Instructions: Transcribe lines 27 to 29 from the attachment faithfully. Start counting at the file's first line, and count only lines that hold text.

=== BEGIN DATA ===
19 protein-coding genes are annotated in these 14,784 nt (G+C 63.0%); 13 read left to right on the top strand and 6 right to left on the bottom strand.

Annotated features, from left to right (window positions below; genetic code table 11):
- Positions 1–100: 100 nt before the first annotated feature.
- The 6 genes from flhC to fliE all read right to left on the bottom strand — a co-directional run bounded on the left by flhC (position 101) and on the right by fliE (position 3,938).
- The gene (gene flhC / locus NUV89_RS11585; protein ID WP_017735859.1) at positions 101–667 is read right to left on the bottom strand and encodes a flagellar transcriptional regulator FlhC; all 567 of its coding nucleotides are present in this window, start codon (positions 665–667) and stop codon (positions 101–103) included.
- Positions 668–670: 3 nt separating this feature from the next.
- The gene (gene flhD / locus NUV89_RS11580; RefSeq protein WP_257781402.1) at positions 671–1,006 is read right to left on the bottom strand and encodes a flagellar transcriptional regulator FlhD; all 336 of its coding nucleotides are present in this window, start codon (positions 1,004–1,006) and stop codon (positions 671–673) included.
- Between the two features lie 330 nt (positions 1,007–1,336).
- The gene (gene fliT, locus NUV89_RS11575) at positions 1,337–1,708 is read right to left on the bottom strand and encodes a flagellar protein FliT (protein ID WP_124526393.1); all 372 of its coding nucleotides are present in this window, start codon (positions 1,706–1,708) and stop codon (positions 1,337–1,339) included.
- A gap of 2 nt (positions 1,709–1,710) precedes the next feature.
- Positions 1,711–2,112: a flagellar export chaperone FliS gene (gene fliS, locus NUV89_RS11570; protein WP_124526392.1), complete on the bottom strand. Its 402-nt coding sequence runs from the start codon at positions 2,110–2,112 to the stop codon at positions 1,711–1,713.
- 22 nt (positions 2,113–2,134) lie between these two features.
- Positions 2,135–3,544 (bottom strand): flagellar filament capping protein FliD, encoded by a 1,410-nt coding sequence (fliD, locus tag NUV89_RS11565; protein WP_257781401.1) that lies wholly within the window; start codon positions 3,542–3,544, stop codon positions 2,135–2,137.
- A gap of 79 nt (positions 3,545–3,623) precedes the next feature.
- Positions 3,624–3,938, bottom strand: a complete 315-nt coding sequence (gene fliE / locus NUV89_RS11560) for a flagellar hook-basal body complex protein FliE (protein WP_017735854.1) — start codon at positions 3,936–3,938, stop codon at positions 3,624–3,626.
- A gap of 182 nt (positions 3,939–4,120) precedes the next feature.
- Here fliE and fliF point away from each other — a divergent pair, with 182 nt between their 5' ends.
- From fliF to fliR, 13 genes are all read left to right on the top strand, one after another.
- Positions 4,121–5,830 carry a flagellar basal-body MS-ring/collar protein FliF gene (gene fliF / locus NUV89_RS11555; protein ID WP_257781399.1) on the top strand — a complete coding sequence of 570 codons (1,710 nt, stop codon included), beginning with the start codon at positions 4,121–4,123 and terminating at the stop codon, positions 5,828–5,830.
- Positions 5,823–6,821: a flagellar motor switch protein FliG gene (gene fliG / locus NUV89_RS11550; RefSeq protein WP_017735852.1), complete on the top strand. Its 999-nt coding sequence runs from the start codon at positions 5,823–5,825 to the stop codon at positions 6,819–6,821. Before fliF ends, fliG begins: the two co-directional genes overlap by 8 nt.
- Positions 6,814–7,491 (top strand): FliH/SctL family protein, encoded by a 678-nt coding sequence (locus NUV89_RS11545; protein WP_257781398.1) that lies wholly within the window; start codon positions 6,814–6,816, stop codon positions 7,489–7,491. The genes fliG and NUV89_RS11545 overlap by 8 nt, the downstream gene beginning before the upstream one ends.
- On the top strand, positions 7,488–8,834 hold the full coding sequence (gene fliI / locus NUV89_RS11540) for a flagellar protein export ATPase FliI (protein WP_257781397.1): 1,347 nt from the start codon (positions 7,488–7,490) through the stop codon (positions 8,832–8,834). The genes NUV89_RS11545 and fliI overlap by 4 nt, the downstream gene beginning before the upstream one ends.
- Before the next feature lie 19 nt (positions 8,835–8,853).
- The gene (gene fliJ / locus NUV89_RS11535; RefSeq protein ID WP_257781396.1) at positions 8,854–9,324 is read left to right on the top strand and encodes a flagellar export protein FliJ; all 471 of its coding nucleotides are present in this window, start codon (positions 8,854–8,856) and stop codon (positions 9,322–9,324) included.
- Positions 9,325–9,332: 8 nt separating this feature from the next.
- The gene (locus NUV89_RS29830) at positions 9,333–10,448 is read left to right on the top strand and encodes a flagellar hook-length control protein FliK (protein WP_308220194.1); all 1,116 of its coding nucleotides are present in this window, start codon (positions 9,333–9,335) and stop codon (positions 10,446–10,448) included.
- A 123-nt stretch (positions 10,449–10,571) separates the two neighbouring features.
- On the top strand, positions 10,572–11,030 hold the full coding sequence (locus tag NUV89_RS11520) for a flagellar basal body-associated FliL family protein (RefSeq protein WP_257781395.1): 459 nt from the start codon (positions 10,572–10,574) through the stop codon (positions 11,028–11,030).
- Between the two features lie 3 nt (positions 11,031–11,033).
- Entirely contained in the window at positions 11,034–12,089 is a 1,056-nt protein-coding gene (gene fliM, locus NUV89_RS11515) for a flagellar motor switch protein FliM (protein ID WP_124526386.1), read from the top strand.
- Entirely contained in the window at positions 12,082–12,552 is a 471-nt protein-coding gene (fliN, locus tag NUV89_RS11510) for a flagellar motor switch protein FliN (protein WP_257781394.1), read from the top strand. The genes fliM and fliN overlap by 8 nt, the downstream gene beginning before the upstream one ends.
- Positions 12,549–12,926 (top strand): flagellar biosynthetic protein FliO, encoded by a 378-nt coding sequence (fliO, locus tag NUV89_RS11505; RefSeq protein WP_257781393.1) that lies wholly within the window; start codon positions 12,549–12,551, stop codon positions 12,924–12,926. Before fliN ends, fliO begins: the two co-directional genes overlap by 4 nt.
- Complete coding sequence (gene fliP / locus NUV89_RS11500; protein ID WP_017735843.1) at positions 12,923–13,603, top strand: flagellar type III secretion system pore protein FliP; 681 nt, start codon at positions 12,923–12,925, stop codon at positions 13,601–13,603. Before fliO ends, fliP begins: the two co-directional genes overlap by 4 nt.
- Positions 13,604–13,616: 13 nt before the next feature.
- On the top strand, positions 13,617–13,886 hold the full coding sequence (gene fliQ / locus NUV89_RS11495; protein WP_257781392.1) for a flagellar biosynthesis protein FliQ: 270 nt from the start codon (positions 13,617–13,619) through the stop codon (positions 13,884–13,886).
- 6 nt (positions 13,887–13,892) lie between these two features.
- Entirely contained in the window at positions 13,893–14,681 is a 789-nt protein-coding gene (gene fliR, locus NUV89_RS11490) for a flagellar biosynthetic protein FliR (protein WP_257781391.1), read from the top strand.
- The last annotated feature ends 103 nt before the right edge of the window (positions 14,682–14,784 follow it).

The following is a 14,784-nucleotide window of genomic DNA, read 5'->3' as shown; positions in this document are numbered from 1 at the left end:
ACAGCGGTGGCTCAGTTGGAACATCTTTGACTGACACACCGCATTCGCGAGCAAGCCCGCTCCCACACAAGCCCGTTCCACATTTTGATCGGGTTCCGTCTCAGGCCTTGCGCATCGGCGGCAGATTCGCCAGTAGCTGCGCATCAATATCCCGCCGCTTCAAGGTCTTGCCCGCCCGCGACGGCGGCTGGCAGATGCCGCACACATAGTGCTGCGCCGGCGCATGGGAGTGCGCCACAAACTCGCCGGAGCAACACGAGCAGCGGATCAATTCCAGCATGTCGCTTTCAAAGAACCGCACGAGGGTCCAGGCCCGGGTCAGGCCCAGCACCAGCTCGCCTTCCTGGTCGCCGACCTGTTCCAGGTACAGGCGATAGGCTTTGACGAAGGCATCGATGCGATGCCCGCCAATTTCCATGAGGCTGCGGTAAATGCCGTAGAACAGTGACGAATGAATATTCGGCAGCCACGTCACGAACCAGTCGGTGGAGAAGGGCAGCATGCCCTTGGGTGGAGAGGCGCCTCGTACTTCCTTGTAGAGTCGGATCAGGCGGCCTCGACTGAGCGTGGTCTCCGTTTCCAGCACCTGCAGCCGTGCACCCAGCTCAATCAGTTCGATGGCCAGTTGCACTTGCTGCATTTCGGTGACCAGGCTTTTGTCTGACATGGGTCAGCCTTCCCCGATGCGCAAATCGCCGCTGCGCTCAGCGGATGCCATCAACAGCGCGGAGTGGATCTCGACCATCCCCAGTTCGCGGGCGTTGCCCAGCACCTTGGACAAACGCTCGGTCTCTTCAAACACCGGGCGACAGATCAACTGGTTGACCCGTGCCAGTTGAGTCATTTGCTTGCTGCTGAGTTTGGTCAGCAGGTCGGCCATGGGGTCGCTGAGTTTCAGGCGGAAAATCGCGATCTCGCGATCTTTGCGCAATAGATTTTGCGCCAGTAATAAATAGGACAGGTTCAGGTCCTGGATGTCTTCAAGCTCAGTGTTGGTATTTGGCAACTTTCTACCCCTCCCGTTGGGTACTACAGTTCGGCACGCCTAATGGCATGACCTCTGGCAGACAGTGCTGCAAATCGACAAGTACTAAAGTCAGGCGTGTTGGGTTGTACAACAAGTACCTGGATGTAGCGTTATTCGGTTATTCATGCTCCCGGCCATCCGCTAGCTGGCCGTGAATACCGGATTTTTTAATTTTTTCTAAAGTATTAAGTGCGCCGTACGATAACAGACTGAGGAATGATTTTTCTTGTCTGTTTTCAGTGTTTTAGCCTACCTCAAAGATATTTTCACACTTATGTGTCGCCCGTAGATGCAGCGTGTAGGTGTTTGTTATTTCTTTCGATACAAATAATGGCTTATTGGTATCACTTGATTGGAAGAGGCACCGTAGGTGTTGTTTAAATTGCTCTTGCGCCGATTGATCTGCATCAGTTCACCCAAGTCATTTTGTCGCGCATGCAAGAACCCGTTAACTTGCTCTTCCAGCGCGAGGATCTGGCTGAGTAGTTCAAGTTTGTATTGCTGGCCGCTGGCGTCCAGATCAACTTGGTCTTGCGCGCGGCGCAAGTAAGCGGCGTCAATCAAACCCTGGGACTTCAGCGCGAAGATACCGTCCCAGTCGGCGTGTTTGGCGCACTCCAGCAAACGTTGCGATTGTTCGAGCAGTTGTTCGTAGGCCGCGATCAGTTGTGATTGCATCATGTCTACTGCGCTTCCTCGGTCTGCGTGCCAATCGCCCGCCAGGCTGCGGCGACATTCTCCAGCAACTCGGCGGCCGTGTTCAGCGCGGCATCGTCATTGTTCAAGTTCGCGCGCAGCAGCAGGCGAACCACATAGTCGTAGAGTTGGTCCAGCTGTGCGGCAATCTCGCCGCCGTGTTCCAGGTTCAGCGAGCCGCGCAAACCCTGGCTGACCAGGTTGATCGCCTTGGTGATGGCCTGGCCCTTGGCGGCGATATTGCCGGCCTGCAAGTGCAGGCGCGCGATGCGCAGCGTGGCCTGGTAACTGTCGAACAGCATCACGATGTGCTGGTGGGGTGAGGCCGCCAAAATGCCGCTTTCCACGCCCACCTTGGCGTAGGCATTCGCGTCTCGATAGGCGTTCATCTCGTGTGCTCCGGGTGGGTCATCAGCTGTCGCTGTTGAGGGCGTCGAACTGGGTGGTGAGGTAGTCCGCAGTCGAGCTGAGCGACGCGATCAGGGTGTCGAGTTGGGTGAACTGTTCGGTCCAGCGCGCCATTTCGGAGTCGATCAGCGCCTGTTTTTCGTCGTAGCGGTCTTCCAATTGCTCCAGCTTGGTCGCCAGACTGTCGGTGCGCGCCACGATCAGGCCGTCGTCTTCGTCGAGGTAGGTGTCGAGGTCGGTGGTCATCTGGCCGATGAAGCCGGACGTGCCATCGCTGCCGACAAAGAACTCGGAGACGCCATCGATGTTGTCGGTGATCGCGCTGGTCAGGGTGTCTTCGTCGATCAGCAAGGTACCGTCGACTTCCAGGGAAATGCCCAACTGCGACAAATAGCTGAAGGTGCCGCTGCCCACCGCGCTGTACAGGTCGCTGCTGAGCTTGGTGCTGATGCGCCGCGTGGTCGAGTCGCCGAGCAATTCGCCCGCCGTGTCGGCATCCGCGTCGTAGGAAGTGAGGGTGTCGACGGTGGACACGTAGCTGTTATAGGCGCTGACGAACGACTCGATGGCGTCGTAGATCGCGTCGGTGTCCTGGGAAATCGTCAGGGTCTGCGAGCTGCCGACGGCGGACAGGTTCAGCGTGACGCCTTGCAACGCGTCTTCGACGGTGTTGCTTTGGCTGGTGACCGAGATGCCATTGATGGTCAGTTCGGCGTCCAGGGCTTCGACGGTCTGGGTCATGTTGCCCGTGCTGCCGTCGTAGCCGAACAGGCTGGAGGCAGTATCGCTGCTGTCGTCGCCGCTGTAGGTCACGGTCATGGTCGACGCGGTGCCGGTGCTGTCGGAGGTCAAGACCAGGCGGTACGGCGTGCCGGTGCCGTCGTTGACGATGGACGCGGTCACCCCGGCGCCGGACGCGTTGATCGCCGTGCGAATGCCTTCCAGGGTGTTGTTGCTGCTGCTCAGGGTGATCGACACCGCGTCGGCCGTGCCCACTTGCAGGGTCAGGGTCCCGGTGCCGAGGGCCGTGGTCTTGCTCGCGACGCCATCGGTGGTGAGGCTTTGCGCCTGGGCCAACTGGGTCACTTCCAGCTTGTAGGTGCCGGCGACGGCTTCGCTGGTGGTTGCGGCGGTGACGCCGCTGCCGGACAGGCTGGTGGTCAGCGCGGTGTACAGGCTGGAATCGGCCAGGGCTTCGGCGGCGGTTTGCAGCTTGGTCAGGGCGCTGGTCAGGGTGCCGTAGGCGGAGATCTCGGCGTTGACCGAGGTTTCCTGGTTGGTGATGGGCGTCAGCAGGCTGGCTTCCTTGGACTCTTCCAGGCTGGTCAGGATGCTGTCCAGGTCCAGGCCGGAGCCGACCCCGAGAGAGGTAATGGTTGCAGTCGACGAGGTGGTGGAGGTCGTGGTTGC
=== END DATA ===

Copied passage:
- A 123-nt stretch (positions 10,449–10,571) separates the two neighbouring features.
- On the top strand, positions 10,572–11,030 hold the full coding sequence (locus tag NUV89_RS11520) for a flagellar basal body-associated FliL family protein (RefSeq protein WP_257781395.1): 459 nt from the start codon (positions 10,572–10,574) through the stop codon (positions 11,028–11,030).
- Between the two features lie 3 nt (positions 11,031–11,033).